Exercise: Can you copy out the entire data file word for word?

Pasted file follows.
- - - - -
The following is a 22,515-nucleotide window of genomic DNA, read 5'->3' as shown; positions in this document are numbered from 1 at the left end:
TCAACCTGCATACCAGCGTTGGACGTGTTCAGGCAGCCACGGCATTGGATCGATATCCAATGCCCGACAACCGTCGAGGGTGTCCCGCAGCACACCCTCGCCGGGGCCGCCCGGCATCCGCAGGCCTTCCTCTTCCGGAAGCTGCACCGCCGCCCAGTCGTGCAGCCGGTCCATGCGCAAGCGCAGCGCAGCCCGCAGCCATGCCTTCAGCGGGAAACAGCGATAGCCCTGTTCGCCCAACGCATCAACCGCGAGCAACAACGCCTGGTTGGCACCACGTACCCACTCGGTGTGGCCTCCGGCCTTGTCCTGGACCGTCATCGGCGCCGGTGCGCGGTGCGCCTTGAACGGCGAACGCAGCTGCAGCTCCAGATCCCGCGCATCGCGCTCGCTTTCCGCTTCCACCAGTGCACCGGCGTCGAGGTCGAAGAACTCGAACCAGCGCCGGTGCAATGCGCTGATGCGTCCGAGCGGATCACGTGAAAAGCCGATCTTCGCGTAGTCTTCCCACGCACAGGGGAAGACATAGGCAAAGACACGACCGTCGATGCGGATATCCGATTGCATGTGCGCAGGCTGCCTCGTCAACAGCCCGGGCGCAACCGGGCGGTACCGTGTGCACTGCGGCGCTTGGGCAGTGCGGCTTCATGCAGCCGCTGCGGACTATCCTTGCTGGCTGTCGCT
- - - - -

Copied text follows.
The following is a 22,515-nucleotide window of genomic DNA, read 5'->3' as shown; positions in this document are numbered from 1 at the left end:
TCAACCTGCATACCAGCGTTGGACGTGTTCAGGCAGCCACGGCATTGGATCGATATCCAATGCCCGACAACCGTCGAGGGTGTCCCGCAGCACACCCTCGCCGGGGCCGCCCGGCATCCGCAGGCCTTCCTCTTCCGGAAGCTGCACCGCCGCCCAGTCGTGCAGCCGGTCCATGCGCAAGCGCAGCGCAGCCCGCAGCCATGCCTTCAGCGGGAAACAGCGATAGCCCTGTTCGCCCAACGCATCAACCGCGAGCAACAACGCCTGGTTGGCACCACGTACCCACTCGGTGTGGCCTCCGGCCTTGTCCTGGACCGTCATCGGCGCCGGTGCGCGGTGCGCCTTGAACGGCGAACGCAGCTGCAGCTCCAGATCCCGCGCATCGCGCTCGCTTTCCGCTTCCACCAGTGCACCGGCGTCGAGGTCGAAGAACTCGAACCAGCGCCGGTGCAATGCGCTGATGCGTCCGAGCGGATCACGTGAAAAGCCGATCTTCGCGTAGTCTTCCCACGCACAGGGGAAGACATAGGCAAAGACACGACCGTCGATGCGGATATCCGATTGCATGTGCGCAGGCTGCCTCGTCAACAGCCCGGGCGCAACCGGGCGGTACCGTGTGCACTGCGGCGCTTGGGCAGTGCGGCTTCATGCAGCCGCTGCGGACTATCCTTGCTGGCTGTCGCT